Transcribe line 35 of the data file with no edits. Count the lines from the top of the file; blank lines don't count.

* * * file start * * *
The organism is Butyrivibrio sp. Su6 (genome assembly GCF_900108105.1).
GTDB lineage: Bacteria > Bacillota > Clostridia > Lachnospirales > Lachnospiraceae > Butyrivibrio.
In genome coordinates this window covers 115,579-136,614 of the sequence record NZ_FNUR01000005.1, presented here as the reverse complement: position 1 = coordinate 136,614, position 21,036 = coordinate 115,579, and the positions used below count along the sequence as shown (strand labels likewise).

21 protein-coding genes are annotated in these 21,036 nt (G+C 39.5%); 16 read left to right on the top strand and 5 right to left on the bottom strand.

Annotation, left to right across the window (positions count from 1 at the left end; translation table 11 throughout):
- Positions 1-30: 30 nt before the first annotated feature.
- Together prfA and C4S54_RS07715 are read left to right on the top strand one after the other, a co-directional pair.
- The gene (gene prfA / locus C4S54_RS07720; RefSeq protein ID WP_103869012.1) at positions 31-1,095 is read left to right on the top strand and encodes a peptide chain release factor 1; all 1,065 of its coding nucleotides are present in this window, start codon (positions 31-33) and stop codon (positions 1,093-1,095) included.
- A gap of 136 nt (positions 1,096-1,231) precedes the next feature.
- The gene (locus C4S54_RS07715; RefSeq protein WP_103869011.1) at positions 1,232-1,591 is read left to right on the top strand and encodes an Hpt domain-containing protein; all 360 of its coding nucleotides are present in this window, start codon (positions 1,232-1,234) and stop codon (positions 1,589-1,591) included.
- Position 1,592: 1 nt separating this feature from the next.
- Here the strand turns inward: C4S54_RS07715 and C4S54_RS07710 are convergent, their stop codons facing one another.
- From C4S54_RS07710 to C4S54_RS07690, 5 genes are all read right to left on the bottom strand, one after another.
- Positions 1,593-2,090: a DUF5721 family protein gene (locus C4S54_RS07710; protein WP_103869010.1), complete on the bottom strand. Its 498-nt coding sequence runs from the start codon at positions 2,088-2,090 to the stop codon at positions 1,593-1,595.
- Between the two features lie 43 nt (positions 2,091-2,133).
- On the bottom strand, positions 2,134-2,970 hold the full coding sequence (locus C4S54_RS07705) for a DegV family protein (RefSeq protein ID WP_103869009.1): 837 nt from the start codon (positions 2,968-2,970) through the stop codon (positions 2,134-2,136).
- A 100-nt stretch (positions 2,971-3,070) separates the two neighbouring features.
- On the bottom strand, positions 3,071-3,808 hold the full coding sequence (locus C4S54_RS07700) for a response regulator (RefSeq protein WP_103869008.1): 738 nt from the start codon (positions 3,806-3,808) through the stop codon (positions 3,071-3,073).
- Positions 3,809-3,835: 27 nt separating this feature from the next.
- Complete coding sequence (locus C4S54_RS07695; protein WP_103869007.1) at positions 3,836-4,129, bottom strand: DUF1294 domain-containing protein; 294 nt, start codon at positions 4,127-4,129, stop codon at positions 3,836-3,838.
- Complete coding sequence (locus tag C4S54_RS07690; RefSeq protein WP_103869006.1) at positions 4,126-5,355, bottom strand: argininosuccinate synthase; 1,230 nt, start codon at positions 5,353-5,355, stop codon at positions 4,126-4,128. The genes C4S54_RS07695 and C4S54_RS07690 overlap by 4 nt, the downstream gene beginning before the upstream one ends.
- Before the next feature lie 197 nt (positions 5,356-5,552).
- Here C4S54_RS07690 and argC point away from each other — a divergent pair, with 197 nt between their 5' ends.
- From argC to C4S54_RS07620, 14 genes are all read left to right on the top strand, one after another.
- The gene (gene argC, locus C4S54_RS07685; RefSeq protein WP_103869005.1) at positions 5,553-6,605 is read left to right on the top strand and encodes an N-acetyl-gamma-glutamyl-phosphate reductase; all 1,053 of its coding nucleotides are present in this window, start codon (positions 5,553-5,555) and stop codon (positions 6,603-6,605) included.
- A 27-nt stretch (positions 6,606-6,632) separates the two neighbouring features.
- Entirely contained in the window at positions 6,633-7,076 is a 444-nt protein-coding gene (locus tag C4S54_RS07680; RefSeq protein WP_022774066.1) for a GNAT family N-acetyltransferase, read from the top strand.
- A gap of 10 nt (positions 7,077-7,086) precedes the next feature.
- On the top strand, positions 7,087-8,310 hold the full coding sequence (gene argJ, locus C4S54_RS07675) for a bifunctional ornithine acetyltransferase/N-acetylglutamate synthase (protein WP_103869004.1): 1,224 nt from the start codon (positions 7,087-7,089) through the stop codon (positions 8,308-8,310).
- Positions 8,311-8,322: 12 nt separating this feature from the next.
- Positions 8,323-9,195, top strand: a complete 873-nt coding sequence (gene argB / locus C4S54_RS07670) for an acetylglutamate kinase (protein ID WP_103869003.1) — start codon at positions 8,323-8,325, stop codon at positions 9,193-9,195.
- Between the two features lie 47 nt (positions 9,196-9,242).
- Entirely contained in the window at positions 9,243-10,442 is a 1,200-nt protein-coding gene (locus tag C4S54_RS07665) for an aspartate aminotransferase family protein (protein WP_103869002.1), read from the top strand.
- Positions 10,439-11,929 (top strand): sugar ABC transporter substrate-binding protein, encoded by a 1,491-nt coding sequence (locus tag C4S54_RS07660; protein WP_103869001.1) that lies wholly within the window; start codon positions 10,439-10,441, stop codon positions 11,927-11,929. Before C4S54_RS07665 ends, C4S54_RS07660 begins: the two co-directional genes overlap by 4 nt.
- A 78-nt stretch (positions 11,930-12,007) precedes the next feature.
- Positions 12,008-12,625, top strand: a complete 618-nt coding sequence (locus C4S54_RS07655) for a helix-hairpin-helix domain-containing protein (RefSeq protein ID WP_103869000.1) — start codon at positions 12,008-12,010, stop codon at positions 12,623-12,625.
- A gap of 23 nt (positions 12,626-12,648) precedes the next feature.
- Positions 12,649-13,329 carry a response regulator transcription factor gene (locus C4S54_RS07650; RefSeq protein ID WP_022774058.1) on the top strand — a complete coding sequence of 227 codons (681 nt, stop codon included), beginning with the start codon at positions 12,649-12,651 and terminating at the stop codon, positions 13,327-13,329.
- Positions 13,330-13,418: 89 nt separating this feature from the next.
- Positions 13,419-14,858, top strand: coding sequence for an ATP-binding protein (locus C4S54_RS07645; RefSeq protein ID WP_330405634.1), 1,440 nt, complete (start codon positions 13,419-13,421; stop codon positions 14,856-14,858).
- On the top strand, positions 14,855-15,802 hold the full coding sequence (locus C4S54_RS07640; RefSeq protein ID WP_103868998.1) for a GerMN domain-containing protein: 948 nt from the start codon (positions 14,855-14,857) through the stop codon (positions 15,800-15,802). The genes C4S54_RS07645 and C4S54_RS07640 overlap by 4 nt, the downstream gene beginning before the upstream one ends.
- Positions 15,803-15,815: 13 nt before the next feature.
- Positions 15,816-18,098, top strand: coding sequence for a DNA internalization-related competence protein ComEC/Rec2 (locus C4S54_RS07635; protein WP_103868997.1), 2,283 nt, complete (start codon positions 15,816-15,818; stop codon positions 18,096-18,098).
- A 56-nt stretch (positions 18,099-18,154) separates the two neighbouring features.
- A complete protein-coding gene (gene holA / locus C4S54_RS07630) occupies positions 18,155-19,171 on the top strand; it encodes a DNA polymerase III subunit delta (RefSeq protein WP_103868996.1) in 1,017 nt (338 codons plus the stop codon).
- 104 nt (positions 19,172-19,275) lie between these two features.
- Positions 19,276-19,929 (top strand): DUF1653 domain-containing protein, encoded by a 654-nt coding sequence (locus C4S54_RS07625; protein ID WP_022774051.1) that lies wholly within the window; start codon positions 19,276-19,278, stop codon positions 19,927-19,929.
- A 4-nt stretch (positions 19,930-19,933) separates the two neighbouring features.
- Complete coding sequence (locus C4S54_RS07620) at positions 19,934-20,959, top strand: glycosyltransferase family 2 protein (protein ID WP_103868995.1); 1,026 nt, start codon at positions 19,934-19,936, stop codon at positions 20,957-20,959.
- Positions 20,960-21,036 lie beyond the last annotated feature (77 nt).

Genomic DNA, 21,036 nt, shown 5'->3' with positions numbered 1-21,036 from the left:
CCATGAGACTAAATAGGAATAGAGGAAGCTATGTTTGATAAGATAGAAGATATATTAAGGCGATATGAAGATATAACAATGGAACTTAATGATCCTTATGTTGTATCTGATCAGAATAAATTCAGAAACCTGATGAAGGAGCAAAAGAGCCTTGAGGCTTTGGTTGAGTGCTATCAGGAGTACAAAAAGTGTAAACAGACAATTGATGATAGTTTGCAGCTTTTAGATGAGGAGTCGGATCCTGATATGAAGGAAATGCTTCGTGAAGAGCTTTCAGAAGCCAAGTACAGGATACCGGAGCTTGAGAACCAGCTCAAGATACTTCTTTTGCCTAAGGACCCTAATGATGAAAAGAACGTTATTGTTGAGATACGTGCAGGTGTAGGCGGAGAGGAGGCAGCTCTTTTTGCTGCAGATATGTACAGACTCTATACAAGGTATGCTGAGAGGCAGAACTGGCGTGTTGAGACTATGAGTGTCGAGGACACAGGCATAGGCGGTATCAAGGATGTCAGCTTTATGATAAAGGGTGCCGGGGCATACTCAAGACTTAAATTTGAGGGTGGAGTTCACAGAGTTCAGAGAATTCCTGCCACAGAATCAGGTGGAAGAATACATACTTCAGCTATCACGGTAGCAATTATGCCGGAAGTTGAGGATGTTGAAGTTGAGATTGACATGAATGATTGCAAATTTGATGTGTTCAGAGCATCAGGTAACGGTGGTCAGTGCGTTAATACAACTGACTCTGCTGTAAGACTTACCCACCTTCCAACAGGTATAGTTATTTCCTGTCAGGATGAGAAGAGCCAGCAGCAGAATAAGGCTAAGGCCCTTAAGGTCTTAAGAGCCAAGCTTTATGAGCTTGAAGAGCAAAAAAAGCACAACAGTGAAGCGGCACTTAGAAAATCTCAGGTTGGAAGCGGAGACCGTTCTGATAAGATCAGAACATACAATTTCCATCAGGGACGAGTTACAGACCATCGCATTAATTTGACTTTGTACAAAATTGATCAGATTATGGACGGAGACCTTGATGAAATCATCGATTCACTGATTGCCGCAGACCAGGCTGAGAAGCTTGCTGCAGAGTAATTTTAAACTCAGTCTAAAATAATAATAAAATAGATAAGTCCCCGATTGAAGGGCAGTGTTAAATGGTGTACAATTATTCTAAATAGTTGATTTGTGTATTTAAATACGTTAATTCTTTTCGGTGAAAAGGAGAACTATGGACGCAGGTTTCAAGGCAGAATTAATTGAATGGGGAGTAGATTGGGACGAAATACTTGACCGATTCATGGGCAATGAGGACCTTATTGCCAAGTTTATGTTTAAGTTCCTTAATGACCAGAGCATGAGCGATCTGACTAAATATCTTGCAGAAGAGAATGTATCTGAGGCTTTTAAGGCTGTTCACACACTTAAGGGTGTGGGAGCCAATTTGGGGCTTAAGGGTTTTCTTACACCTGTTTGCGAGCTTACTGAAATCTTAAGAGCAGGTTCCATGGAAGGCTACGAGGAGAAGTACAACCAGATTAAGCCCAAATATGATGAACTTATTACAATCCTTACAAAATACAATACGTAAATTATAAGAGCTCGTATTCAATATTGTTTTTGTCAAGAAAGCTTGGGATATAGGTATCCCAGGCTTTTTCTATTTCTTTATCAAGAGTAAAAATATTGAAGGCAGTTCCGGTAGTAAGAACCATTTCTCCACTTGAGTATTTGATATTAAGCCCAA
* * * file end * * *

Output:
- A 78-nt stretch (positions 11,930-12,007) precedes the next feature.